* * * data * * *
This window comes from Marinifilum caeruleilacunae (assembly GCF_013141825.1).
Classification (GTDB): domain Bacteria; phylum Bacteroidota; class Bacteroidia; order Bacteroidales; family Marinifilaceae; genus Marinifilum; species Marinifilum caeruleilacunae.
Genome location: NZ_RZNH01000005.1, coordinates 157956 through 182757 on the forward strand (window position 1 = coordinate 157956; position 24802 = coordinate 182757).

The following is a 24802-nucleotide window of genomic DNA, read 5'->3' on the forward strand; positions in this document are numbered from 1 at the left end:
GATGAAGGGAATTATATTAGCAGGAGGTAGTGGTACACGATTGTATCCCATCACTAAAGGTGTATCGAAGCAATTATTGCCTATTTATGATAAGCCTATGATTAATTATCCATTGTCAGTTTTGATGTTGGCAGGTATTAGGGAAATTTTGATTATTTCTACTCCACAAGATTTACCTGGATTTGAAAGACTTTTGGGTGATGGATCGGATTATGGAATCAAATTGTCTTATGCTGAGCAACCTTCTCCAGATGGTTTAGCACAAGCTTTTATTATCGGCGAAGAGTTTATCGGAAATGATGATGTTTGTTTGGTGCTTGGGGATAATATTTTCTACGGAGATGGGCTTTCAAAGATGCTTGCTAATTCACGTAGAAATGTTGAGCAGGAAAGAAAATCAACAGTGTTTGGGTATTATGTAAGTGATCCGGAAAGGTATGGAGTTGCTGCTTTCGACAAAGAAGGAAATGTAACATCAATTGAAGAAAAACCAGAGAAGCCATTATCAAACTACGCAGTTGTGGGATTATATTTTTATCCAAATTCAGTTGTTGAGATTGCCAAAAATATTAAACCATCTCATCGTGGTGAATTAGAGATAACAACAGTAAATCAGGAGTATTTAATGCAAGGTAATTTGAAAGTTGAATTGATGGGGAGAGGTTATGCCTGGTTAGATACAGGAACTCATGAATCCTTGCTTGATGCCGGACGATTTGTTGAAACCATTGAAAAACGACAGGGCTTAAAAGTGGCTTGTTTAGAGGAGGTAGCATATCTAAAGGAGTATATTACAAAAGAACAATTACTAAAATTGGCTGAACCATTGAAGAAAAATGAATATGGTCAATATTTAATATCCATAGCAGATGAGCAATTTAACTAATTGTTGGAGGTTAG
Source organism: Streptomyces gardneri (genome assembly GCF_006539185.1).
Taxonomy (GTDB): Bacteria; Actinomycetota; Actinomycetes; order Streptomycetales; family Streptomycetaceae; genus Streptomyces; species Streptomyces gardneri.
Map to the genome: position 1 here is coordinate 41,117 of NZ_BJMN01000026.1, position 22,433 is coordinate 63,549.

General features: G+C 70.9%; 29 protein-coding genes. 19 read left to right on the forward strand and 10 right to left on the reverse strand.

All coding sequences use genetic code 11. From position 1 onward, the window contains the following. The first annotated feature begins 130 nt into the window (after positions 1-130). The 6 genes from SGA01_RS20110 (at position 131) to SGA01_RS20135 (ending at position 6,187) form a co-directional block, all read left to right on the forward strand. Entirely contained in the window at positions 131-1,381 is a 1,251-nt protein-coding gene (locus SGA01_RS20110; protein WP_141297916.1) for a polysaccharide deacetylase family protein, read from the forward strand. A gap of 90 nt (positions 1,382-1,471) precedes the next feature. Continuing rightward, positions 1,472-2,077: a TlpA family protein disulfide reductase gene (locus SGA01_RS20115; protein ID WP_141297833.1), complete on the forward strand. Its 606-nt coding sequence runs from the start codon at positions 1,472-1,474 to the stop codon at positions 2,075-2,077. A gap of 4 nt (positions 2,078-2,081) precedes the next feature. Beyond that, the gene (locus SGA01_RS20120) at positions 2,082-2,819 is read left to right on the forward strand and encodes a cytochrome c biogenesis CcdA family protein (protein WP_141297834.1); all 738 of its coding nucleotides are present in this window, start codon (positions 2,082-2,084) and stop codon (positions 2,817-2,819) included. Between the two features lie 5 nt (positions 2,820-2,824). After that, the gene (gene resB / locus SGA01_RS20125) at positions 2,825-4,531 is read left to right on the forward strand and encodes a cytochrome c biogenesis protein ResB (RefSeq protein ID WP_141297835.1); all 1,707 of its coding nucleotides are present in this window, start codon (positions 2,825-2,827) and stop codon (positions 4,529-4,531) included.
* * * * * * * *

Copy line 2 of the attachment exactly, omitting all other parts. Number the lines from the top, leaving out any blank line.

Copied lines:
Classification (GTDB): domain Bacteria; phylum Bacteroidota; class Bacteroidia; order Bacteroidales; family Marinifilaceae; genus Marinifilum; species Marinifilum caeruleilacunae.